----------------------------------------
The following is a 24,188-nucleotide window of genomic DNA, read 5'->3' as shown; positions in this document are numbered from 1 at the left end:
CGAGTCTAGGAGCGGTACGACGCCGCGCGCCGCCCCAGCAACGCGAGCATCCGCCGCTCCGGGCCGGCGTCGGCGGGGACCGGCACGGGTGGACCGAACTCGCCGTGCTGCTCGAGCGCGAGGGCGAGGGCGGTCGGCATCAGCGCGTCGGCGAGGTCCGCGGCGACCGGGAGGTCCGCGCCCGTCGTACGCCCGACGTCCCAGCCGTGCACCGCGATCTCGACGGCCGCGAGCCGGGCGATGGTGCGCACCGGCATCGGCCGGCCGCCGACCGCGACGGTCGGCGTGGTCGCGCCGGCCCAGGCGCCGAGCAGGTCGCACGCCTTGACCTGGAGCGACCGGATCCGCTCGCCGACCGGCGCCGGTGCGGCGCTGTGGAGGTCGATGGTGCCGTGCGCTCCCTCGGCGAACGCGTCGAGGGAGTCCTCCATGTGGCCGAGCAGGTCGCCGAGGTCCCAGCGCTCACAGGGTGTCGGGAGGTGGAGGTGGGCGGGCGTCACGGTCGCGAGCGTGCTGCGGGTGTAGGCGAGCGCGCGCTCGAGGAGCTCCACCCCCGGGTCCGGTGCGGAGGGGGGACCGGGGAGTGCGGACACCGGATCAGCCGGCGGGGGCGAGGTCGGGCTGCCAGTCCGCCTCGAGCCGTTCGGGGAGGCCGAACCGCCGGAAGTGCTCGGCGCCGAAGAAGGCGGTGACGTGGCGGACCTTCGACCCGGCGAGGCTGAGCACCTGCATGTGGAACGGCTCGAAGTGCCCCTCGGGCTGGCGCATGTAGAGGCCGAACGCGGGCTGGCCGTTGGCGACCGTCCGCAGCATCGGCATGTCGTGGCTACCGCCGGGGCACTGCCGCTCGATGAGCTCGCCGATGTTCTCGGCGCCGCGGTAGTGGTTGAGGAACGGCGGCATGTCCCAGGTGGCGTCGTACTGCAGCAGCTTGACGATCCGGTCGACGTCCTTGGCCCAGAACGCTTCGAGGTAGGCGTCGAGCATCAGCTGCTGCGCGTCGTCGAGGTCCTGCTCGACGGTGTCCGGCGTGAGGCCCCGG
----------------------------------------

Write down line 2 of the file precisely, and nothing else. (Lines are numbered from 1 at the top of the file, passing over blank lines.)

CGAGTCTAGGAGCGGTACGACGCCGCGCGCCGCCCCAGCAACGCGAGCATCCGCCGCTCCGGGCCGGCGTCGGCGGGGACCGGCACGGGTGGACCGAACTCGCCGTGCTGCTCGAGCGCGAGGGCGAGGGCGGTCGGCATCAGCGCGTCGGCGAGGTCCGCGGCGACCGGGAGGTCCGCGCCCGTCGTACGCCCGACGTCCCAGCCGTGCACCGCGATCTCGACGGCCGCGAGCCGGGCGATGGTGCGCACCGGCATCGGCCGGCCGCCGACCGCGACGGTCGGCGTGGTCGCGCCGGCCCAGGCGCCGAGCAGGTCGCACGCCTTGACCTGGAGCGACCGGATCCGCTCGCCGACCGGCGCCGGTGCGGCGCTGTGGAGGTCGATGGTGCCGTGCGCTCCCTCGGCGAACGCGTCGAGGGAGTCCTCCATGTGGCCGAGCAGGTCGCCGAGGTCCCAGCGCTCACAGGGTGTCGGGAGGTGGAGGTGGGCGGGCGTCACGGTCGCGAGCGTGCTGCGGGTGTAGGCGAGCGCGCGCTCGAGGAGCTCCACCCCCGGGTCCGGTGCGGAGGGGGGACCGGGGAGTGCGGACACCGGATCAGCCGGCGGGGGCGAGGTCGGGCTGCCAGTCCGCCTCGAGCCGTTCGGGGAGGCCGAACCGCCGGAAGTGCTCGGCGCCGAAGAAGGCGGTGACGTGGCGGACCTTCGACCCGGCGAGGCTGAGCACCTGCATGTGGAACGGCTCGAAGTGCCCCTCGGGCTGGCGCATGTAGAGGCCGAACGCGGGCTGGCCGTTGGCGACCGTCCGCAGCATCGGCATGTCGTGGCTACCGCCGGGGCACTGCCGCTCGATGAGCTCGCCGATGTTCTCGGCGCCGCGGTAGTGGTTGAGGAACGGCGGCATGTCCCAGGTGGCGTCGTACTGCAGCAGCTTGACGATCCGGTCGACGTCCTTGGCCCAGAACGCTTCGAGGTAGGCGTCGAGCATCAGCTGCTGCGCGTCGTCGAGGTCCTGCTCGACGGTGTCCGGCGTGAGGCCCCGG